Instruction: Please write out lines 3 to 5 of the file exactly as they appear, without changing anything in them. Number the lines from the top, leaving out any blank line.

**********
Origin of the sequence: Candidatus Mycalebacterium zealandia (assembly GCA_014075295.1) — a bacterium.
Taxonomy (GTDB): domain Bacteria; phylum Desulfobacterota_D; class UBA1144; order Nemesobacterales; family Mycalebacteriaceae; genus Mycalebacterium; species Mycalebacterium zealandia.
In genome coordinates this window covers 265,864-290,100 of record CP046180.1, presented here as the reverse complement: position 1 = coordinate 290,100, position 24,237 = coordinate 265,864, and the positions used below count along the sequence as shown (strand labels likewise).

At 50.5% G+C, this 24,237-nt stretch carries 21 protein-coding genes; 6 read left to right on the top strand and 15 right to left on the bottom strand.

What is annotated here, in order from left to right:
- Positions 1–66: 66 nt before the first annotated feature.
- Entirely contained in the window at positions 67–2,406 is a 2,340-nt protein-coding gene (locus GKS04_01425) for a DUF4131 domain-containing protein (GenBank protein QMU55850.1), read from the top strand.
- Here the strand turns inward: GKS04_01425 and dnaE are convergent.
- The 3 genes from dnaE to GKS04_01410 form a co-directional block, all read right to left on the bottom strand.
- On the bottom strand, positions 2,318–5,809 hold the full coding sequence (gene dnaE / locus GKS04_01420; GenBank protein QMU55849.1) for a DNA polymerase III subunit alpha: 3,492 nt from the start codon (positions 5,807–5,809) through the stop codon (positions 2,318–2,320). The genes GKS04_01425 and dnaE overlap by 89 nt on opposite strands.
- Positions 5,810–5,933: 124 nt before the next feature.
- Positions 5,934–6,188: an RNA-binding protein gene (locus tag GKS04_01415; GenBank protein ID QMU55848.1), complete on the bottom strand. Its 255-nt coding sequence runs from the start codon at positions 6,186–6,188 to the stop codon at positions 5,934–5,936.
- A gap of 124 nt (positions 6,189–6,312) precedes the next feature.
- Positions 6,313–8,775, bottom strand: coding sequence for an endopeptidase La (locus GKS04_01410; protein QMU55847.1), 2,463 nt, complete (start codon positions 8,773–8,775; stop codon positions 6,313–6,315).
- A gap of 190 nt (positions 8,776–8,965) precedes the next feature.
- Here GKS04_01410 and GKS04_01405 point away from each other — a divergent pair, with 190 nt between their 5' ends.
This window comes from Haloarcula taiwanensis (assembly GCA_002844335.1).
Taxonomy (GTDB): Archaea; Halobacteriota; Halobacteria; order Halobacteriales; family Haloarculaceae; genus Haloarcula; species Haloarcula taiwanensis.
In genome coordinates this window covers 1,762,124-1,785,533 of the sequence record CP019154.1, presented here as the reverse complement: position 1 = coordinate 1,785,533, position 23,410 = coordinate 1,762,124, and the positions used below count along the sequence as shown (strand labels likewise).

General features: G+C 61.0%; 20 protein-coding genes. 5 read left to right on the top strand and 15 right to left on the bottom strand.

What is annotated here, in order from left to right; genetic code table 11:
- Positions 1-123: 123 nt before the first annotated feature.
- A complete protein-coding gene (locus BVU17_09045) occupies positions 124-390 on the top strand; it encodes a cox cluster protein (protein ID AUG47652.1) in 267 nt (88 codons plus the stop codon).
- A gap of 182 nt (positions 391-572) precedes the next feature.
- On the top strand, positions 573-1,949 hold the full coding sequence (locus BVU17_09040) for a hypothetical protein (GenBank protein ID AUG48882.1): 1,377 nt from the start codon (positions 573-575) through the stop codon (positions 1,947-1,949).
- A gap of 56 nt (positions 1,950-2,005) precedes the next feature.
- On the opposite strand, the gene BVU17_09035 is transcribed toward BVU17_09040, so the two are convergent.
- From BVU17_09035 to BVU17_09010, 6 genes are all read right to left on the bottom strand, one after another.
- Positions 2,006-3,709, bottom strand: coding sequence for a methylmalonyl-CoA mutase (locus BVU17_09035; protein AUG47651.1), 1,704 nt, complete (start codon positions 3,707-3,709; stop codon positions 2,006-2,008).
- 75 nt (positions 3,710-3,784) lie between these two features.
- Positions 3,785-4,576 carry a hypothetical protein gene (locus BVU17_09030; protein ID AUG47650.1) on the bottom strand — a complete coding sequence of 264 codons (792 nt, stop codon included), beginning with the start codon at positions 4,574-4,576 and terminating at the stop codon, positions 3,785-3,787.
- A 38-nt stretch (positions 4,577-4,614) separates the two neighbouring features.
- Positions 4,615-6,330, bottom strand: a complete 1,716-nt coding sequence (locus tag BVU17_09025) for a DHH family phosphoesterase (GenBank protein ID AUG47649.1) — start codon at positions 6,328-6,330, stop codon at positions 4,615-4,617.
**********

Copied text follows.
In genome coordinates this window covers 265,864-290,100 of record CP046180.1, presented here as the reverse complement: position 1 = coordinate 290,100, position 24,237 = coordinate 265,864, and the positions used below count along the sequence as shown (strand labels likewise).

At 50.5% G+C, this 24,237-nt stretch carries 21 protein-coding genes; 6 read left to right on the top strand and 15 right to left on the bottom strand.

What is annotated here, in order from left to right: